Chisenhale Gallery is pleased to present a solo exhibition of new paintings by Dan Perfect.
Dan Perfect's paintings have a restless energy that permeates their dense compositions. Grounds and figures merge to depict a seething internal world with an imperative to create, connect and situate disparate elements. The paintings include a tumult of ambiguous forms and allusions to lost toys, dream characters, masks, animals, foliage and half-remembered places, as though before our eyes myriad options are sifted and assembled to define a character for each work.
Perfect's paintings make use of an eclectic set of art historical references, including Peter Lanyon's vertiginous, glider-flight inspired abstractions and Patrick Heron's late garden paintings, whose line, colour and light have strong echoes in Perfect's vivid conception of place. Perfect's work also has transatlantic strains of the graffiti-like compositions of Jean-Michel Basquiat with their drug-fuelled glee in palimpsests, chromatic clashes, defacement and strident affirmation of identity.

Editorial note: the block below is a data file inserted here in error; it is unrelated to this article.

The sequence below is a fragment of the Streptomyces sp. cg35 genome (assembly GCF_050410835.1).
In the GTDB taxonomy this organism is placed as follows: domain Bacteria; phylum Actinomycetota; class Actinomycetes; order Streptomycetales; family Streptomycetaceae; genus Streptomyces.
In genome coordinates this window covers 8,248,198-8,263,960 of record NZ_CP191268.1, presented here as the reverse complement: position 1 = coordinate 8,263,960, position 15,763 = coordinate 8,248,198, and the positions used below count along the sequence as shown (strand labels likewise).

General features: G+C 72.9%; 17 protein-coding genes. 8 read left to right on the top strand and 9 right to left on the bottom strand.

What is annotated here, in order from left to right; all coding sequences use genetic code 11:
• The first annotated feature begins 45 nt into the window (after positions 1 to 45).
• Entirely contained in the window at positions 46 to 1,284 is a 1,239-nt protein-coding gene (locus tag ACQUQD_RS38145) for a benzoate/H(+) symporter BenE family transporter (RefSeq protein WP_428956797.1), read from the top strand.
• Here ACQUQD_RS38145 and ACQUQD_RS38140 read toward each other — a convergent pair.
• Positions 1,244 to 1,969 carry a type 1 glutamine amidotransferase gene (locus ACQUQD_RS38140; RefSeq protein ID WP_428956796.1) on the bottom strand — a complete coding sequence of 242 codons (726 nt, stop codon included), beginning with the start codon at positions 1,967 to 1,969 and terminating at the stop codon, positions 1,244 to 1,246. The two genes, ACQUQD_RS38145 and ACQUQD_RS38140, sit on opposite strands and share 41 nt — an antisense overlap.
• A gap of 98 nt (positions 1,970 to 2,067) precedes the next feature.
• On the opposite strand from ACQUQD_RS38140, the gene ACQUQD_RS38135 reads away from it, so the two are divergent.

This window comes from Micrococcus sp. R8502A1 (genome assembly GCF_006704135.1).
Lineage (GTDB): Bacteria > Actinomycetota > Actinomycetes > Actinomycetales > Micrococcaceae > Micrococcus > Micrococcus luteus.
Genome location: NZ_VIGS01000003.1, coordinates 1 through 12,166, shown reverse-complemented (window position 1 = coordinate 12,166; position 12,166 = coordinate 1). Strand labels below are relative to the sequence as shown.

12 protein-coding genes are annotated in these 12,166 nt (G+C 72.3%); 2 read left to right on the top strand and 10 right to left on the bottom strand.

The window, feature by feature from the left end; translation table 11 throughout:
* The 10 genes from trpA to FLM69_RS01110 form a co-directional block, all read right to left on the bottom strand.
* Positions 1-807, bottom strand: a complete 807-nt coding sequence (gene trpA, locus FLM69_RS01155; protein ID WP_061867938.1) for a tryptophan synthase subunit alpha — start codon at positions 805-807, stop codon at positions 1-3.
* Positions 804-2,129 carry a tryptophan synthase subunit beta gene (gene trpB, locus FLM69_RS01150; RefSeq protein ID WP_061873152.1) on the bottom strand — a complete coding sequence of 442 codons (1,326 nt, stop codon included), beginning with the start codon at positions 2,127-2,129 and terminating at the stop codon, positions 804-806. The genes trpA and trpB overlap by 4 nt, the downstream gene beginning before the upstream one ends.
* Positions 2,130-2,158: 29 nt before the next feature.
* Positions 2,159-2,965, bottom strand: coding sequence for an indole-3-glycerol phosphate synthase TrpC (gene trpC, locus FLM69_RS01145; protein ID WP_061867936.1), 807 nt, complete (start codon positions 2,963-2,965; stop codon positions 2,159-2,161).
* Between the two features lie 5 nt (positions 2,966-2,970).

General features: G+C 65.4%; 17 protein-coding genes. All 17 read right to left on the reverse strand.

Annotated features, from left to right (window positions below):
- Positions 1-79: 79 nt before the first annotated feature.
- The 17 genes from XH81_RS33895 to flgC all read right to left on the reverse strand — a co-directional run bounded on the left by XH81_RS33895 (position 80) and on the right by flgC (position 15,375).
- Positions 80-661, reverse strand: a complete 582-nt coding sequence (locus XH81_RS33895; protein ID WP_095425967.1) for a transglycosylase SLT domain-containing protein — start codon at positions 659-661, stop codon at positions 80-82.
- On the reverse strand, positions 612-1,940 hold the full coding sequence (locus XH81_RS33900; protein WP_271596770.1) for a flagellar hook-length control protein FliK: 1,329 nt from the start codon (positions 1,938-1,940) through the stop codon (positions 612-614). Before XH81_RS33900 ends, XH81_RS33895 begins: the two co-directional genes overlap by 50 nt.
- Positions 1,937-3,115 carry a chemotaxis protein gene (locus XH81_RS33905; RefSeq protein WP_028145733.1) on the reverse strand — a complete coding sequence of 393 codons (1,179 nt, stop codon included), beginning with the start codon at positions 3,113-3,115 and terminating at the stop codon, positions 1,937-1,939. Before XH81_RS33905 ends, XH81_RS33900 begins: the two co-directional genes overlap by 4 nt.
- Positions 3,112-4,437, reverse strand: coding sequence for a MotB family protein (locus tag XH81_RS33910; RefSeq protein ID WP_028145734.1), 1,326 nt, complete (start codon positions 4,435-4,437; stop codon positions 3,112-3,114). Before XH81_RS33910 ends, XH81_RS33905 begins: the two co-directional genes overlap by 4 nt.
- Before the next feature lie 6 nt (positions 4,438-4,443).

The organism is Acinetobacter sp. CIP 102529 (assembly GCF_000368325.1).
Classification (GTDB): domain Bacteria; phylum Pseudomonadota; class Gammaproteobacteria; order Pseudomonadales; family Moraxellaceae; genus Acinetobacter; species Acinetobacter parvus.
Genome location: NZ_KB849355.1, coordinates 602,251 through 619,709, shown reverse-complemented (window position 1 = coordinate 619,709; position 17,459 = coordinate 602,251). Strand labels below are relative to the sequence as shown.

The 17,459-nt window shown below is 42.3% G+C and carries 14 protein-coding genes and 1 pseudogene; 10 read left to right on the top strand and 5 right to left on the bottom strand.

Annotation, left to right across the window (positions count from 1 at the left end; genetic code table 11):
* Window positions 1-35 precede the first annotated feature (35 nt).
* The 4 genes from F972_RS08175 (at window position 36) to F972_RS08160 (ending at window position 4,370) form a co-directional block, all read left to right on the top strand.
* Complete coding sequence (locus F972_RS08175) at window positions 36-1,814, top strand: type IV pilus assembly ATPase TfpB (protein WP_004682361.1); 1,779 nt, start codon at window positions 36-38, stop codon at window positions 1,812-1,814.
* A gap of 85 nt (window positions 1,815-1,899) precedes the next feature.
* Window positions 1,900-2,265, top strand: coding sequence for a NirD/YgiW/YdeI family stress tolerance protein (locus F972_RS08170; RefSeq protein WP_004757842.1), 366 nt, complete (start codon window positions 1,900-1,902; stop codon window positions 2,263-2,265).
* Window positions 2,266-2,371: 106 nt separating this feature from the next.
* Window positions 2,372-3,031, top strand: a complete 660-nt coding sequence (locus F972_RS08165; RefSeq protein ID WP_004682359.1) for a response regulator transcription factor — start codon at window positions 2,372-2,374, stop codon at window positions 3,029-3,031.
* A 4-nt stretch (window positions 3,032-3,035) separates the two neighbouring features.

There is an urgent curiosity evident in Perfect's work that imagines a landscape populated by archetypes, where familiarity, loss and discovery collide. Leading us through this ' subsequent to the paintings' initial overall impact ' is Perfect's assured use of line that disciplines and delineates in order to avoid a descent into visual hysteria, and which connects the viewer to a panoply of decision-making. Perfect's free-associative works on paper, from which these paintings are developed, have an affinity with animation in their hermetically-sealed immediacy, and exploit the inherent instability and seductiveness of colour. Perfect's palette is sometimes reluctantly English, so that the compensatory and escapist dreamworld of America is filtered through the three-day week and power-cuts of Britain in the 1970's.
Steve Ditko and John Romita's deftly penned illustrations for Marvel Comics' The Amazing Spiderman are also a discernable presence in Perfect's work. Both Perfect and the Marvel illustrators employ a dynamic and compressed perspective to convey an action-packed supernatural world where the everyday and extraordinary are enmeshed and mutually dependant.
Perfect synthesizes vocabularies to paint something intensely personal so that, with their meticulous planning and process of playful and anxious discovery, these paintings present a frozen fragment of a larger flux. We are encouraged to witness the chaotic nature of an inner-life, and the consequent drive of these works to temper and deftly transform its content. Perfect's paintings present a picture of the world where fantasy and reality battle for the upper hand.